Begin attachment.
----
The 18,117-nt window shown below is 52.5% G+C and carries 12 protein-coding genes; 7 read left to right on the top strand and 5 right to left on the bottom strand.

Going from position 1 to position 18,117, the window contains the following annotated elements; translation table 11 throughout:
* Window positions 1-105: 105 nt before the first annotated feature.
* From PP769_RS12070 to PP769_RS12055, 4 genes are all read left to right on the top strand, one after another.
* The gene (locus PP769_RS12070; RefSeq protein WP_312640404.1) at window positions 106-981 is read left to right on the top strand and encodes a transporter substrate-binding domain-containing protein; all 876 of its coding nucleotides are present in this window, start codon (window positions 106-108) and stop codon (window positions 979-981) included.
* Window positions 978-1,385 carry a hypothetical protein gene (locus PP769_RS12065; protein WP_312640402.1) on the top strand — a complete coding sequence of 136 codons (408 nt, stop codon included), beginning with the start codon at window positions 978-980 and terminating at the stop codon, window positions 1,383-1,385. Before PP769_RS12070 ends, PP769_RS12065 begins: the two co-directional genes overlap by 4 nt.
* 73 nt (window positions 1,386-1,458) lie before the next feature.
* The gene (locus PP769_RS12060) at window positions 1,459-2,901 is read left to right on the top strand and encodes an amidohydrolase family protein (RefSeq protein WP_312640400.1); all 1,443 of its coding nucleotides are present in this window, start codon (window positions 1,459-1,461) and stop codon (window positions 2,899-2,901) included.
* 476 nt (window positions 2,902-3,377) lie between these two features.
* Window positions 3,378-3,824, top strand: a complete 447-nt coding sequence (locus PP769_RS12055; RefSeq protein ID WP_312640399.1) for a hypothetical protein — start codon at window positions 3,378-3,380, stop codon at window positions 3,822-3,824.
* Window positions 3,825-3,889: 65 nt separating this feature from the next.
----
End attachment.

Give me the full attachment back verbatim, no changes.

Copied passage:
The 18,117-nt window shown below is 52.5% G+C and carries 12 protein-coding genes; 7 read left to right on the top strand and 5 right to left on the bottom strand.

Going from position 1 to position 18,117, the window contains the following annotated elements; translation table 11 throughout:
* Window positions 1-105: 105 nt before the first annotated feature.
* From PP769_RS12070 to PP769_RS12055, 4 genes are all read left to right on the top strand, one after another.
* The gene (locus PP769_RS12070; RefSeq protein WP_312640404.1) at window positions 106-981 is read left to right on the top strand and encodes a transporter substrate-binding domain-containing protein; all 876 of its coding nucleotides are present in this window, start codon (window positions 106-108) and stop codon (window positions 979-981) included.
* Window positions 978-1,385 carry a hypothetical protein gene (locus PP769_RS12065; protein WP_312640402.1) on the top strand — a complete coding sequence of 136 codons (408 nt, stop codon included), beginning with the start codon at window positions 978-980 and terminating at the stop codon, window positions 1,383-1,385. Before PP769_RS12070 ends, PP769_RS12065 begins: the two co-directional genes overlap by 4 nt.
* 73 nt (window positions 1,386-1,458) lie before the next feature.
* The gene (locus PP769_RS12060) at window positions 1,459-2,901 is read left to right on the top strand and encodes an amidohydrolase family protein (RefSeq protein WP_312640400.1); all 1,443 of its coding nucleotides are present in this window, start codon (window positions 1,459-1,461) and stop codon (window positions 2,899-2,901) included.
* 476 nt (window positions 2,902-3,377) lie between these two features.
* Window positions 3,378-3,824, top strand: a complete 447-nt coding sequence (locus PP769_RS12055; RefSeq protein ID WP_312640399.1) for a hypothetical protein — start codon at window positions 3,378-3,380, stop codon at window positions 3,822-3,824.
* Window positions 3,825-3,889: 65 nt separating this feature from the next.